Neil was a Boy Scout in Salt Lake City in the 1940’s and was one of the very few who earned the Explorer Ranger award before it was discontinued in 1950.

After service in the US Air Force he began his professional Scouting career in Ephrata, Washington in 1958.  Later he served in Boise, Idaho and Medford, Oregon.  His successes led to his selection as Scout Executive in the Juneau, Alaska council.

After a lengthy and successful service there he served at Idaho Falls, Idaho until he was selected as the Scout Executive of the Cache Valley council in 1979.  He served there until the council merged to form the Trapper Trails council in 1993, when he retired.  Since that time he has been an invaluable member of the Council Executive Board in solving numerous administrative challenges.  He is a well-known face throughout the council to Scoutmasters and Scouts, as well as to Council and District leaders.  Though adept in overseeing high level board meetings, he can also often be found with a hammer or drill, making repairs to buildings at camps or brewing up tasty Dutch Oven delights at Camp-o-rees or at Summer Camp.

Because the Scout Oath is the creed by which he lives, he has become the Scouter’s Scouter to thousands of adults and youth who admire him.  He was recognized for his contributions as a volunteer with the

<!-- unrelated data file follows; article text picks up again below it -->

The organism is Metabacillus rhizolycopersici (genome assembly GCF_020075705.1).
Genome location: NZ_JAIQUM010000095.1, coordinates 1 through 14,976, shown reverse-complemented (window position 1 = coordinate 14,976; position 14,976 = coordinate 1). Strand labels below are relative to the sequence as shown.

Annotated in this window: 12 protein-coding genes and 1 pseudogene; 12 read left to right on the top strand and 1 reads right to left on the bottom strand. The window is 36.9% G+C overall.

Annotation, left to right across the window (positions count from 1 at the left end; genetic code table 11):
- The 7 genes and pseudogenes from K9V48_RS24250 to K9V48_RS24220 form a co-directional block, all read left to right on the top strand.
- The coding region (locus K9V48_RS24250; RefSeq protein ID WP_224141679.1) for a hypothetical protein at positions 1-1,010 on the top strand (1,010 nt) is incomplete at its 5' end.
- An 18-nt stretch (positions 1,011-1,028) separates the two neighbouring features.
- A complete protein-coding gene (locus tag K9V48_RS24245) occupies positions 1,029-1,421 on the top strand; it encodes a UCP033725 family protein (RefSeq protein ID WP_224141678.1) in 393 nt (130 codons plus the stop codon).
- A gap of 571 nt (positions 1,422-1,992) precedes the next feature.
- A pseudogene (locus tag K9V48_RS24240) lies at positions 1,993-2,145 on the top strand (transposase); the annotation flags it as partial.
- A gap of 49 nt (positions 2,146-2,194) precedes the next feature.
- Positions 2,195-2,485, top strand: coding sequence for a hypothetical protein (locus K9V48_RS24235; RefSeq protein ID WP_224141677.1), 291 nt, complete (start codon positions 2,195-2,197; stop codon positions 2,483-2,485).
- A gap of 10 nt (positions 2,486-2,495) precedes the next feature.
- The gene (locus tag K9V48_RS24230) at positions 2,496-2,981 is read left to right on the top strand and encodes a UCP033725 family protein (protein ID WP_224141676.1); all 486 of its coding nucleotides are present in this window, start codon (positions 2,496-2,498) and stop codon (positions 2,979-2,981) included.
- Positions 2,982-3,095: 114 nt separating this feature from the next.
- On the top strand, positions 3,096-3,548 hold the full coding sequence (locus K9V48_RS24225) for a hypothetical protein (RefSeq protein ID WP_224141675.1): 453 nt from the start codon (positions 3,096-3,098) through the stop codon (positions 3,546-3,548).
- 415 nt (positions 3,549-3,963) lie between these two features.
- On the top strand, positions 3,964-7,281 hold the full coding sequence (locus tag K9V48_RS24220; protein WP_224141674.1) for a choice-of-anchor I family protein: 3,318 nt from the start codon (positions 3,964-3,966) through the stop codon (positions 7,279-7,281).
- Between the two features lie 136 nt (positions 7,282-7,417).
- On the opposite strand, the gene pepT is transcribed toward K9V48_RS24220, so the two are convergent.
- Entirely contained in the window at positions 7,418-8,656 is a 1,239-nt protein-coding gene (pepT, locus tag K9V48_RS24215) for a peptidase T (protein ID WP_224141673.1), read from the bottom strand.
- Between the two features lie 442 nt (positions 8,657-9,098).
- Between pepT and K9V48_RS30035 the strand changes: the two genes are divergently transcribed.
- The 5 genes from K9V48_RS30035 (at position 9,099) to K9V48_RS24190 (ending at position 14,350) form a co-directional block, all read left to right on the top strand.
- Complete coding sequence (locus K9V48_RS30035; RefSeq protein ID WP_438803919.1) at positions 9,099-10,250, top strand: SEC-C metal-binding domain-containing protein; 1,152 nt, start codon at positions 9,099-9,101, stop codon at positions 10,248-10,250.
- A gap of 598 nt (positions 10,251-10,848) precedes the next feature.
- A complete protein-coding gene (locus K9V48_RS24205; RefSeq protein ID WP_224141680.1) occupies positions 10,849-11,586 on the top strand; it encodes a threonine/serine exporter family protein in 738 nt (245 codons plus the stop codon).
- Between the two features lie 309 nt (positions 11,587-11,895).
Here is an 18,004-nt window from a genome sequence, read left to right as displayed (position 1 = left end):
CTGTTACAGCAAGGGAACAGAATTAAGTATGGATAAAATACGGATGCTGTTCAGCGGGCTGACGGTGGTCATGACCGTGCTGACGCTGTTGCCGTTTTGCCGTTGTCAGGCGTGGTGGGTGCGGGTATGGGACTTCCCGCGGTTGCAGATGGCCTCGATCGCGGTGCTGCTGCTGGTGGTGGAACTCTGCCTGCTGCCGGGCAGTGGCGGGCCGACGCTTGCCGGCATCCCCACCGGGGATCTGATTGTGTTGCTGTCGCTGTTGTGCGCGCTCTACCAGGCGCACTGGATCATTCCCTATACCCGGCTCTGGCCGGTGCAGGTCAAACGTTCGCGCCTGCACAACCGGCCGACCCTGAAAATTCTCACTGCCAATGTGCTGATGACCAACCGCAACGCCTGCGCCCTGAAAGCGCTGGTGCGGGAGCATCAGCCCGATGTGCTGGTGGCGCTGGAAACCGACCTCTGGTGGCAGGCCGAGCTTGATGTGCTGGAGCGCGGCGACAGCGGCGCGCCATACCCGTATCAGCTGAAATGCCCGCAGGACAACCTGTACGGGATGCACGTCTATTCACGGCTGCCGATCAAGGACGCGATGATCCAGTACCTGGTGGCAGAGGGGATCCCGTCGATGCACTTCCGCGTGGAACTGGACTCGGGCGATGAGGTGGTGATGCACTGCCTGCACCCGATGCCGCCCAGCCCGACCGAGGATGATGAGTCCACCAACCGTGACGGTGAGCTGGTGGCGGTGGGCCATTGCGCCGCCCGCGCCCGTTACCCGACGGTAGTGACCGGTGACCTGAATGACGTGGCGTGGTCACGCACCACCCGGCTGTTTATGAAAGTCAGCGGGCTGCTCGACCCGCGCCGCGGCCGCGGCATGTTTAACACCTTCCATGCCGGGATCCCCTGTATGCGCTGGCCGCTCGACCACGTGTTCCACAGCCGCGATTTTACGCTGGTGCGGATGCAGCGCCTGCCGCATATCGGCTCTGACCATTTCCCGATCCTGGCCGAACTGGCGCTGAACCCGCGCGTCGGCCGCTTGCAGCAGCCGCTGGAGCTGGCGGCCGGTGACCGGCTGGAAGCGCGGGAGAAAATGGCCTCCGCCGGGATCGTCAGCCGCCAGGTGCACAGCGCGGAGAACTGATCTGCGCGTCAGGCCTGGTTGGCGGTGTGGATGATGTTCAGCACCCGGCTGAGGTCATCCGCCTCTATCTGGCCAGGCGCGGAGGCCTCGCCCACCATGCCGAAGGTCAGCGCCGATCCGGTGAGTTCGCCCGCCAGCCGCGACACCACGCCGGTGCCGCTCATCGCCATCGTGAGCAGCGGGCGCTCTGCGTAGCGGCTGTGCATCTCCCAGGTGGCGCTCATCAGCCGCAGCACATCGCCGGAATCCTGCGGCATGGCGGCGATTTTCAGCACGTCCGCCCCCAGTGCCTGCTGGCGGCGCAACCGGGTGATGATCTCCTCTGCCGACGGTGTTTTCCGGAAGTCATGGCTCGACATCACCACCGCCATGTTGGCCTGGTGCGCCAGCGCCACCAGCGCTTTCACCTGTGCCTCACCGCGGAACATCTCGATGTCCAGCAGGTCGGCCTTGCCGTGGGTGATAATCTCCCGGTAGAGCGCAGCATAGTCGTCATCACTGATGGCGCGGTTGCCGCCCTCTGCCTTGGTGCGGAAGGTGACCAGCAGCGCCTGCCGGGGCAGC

Silver Beaver award in 2001 and has over 72 years registered service in the Boy Scouts of America.

Neil is a prominent member of his community and church in Logan, Utah.  As Scout Executive of the Cache Valley Council for 14 years, his gentle and efficient manner enabled him to develop Scouting advocates among the business, education and government leaders throughout northern Utah and southern Idaho.  His legacy continues to this day.  Through his quiet and gentle leadership, scores of former Scouts have become firm supporters of Scouting throughout the Cache Valley for over 30 years.  His positive example and gentle encouragement have made better Scouters of all those who have known him.

The Trapper Trails Council is honored to present the Boy Scouts of America Council Alumnus of the Year Award to Neil A. Butterfield.  Congratulations Neil!